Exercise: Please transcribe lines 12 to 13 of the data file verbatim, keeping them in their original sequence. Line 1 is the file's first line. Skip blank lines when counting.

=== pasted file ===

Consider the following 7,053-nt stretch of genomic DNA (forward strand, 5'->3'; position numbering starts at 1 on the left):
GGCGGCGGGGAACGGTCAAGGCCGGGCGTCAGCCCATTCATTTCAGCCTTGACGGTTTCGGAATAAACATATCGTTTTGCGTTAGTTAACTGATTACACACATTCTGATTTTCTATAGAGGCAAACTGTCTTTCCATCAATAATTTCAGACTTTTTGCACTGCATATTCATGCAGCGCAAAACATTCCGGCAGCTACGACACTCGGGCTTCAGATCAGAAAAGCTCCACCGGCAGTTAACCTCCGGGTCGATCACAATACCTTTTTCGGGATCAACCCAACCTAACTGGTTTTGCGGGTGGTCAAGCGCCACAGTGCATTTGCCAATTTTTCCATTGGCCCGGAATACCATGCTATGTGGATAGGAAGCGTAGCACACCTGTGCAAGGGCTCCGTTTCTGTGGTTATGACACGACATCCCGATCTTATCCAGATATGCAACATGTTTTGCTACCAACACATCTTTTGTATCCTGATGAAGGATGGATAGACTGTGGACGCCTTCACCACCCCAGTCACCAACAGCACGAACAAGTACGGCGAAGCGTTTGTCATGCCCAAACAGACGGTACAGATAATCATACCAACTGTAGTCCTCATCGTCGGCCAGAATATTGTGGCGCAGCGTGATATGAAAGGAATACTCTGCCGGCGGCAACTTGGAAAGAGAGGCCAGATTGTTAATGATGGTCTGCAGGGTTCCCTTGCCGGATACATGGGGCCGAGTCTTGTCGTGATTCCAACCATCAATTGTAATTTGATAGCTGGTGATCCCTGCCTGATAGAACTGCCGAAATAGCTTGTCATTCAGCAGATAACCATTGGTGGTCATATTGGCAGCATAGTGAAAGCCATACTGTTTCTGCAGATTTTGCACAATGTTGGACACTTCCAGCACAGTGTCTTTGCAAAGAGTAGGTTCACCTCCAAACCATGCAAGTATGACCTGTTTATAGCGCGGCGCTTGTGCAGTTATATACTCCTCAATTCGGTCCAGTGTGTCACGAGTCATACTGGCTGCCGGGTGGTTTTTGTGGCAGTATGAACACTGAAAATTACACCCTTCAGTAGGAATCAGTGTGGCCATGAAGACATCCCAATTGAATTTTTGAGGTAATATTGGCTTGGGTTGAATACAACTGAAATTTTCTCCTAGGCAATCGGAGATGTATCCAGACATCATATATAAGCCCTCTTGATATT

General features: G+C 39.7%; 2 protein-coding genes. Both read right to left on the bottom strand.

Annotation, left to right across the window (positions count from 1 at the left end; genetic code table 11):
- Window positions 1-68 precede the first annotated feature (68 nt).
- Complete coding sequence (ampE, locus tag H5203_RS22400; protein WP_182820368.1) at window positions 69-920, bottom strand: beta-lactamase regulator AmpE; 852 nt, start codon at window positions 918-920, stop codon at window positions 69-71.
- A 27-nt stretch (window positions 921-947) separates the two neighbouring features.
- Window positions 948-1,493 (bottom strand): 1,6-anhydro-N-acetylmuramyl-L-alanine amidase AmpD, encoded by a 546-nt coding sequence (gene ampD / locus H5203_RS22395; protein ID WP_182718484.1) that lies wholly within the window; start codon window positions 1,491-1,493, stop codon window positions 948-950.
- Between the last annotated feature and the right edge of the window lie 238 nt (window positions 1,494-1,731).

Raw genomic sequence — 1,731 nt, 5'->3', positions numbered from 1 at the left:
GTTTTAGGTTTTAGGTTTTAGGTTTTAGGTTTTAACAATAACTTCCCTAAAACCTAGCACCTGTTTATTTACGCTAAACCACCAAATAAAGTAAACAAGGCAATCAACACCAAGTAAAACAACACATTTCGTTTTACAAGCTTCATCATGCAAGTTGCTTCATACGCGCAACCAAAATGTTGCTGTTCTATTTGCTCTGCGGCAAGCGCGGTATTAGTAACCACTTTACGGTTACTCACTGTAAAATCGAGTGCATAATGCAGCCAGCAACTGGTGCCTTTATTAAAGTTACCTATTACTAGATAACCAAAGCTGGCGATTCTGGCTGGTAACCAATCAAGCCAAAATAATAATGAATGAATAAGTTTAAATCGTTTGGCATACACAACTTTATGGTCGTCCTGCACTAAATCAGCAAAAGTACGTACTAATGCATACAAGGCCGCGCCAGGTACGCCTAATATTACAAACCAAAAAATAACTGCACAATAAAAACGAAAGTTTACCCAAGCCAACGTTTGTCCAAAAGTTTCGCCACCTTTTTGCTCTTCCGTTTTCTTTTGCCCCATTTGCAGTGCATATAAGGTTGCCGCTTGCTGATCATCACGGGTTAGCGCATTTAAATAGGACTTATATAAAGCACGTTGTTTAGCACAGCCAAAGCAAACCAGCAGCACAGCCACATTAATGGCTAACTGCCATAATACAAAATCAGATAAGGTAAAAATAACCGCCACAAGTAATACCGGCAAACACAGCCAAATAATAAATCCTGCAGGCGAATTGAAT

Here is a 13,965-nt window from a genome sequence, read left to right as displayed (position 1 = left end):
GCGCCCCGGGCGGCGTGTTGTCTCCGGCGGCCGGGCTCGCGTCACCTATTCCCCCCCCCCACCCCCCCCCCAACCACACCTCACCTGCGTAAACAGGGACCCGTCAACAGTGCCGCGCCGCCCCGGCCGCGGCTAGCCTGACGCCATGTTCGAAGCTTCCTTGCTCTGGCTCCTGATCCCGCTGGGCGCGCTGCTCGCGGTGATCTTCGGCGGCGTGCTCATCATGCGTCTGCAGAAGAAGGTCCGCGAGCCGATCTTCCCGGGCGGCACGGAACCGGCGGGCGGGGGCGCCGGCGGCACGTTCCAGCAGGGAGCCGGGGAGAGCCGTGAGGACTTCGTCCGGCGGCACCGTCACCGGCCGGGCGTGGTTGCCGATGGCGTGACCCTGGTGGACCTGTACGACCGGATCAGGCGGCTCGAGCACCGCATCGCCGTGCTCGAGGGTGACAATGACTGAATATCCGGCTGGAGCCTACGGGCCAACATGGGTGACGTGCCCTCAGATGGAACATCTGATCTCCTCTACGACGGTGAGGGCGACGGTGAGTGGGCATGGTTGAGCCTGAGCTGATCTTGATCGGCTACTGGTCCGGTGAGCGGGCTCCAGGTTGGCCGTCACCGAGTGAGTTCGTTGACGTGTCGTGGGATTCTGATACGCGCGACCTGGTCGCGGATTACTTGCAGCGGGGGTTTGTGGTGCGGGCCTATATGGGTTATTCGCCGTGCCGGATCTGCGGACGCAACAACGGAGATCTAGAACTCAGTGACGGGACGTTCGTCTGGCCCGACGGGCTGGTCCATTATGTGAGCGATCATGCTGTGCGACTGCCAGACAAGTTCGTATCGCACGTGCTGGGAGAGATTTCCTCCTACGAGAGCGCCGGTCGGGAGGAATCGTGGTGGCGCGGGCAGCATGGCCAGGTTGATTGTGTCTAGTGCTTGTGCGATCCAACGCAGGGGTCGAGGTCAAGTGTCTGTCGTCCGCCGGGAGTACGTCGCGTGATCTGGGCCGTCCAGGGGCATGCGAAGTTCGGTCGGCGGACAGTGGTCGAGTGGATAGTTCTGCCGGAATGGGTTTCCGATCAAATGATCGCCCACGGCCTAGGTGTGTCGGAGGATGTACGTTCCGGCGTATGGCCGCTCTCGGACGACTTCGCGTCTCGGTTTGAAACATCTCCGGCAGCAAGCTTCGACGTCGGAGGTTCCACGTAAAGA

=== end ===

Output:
Here is a 13,965-nt window from a genome sequence, read left to right as displayed (position 1 = left end):
GCGCCCCGGGCGGCGTGTTGTCTCCGGCGGCCGGGCTCGCGTCACCTATTCCCCCCCCCCACCCCCCCCCCAACCACACCTCACCTGCGTAAACAGGGACCCGTCAACAGTGCCGCGCCGCCCCGGCCGCGGCTAGCCTGACGCCATGTTCGAAGCTTCCTTGCTCTGGCTCCTGATCCCGCTGGGCGCGCTGCTCGCGGTGATCTTCGGCGGCGTGCTCATCATGCGTCTGCAGAAGAAGGTCCGCGAGCCGATCTTCCCGGGCGGCACGGAACCGGCGGGCGGGGGCGCCGGCGGCACGTTCCAGCAGGGAGCCGGGGAGAGCCGTGAGGACTTCGTCCGGCGGCACCGTCACCGGCCGGGCGTGGTTGCCGATGGCGTGACCCTGGTGGACCTGTACGACCGGATCAGGCGGCTCGAGCACCGCATCGCCGTGCTCGAGGGTGACAATGACTGAATATCCGGCTGGAGCCTACGGGCCAACATGGGTGACGTGCCCTCAGATGGAACATCTGATCTCCTCTACGACGGTGAGGGCGACGGTGAGTGGGCATGGTTGAGCCTGAGCTGATCTTGATCGGCTACTGGTCCGGTGAGCGGGCTCCAGGTTGGCCGTCACCGAGTGAGTTCGTTGACGTGTCGTGGGATTCTGATACGCGCGACCTGGTCGCGGATTACTTGCAGCGGGGGTTTGTGGTGCGGGCCTATATGGGTTATTCGCCGTGCCGGATCTGCGGACGCAACAACGGAGATCTAGAACTCAGTGACGGGACGTTCGTCTGGCCCGACGGGCTGGTCCATTATGTGAGCGATCATGCTGTGCGACTGCCAGACAAGTTCGTATCGCACGTGCTGGGAGAGATTTCCTCCTACGAGAGCGCCGGTCGGGAGGAATCGTGGTGGCGCGGGCAGCATGGCCAGGTTGATTGTGTCTAGTGCTTGTGCGATCCAACGCAGGGGTCGAGGTCAAGTGTCTGTCGTCCGCCGGGAGTACGTCGCGTGATCTGGGCCGTCCAGGGGCATGCGAAGTTCGGTCGGCGGACAGTGGTCGAGTGGATAGTTCTGCCGGAATGGGTTTCCGATCAAATGATCGCCCACGGCCTAGGTGTGTCGGAGGATGTACGTTCCGGCGTATGGCCGCTCTCGGACGACTTCGCGTCTCGGTTTGAAACATCTCCGGCAGCAAGCTTCGACGTCGGAGGTTCCACGTAAAGA